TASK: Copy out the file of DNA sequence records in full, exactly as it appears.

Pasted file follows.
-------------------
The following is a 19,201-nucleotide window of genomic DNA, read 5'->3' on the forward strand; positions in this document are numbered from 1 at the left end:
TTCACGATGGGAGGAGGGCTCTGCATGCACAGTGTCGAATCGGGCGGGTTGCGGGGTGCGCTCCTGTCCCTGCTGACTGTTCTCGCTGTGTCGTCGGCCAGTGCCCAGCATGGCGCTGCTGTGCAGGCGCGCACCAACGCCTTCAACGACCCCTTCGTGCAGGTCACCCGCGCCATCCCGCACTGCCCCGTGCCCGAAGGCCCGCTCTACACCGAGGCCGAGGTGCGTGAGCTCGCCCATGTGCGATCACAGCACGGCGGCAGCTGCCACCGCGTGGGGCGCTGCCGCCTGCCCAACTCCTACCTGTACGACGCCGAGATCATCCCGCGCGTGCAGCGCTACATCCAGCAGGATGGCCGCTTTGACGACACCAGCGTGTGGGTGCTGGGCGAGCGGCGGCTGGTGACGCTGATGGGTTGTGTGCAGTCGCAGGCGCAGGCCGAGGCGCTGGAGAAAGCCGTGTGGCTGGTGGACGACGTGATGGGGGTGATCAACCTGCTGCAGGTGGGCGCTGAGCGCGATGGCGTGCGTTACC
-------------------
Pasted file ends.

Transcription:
The following is a 19,201-nucleotide window of genomic DNA, read 5'->3' on the forward strand; positions in this document are numbered from 1 at the left end:
TTCACGATGGGAGGAGGGCTCTGCATGCACAGTGTCGAATCGGGCGGGTTGCGGGGTGCGCTCCTGTCCCTGCTGACTGTTCTCGCTGTGTCGTCGGCCAGTGCCCAGCATGGCGCTGCTGTGCAGGCGCGCACCAACGCCTTCAACGACCCCTTCGTGCAGGTCACCCGCGCCATCCCGCACTGCCCCGTGCCCGAAGGCCCGCTCTACACCGAGGCCGAGGTGCGTGAGCTCGCCCATGTGCGATCACAGCACGGCGGCAGCTGCCACCGCGTGGGGCGCTGCCGCCTGCCCAACTCCTACCTGTACGACGCCGAGATCATCCCGCGCGTGCAGCGCTACATCCAGCAGGATGGCCGCTTTGACGACACCAGCGTGTGGGTGCTGGGCGAGCGGCGGCTGGTGACGCTGATGGGTTGTGTGCAGTCGCAGGCGCAGGCCGAGGCGCTGGAGAAAGCCGTGTGGCTGGTGGACGACGTGATGGGGGTGATCAACCTGCTGCAGGTGGGCGCTGAGCGCGATGGCGTGCGTTACC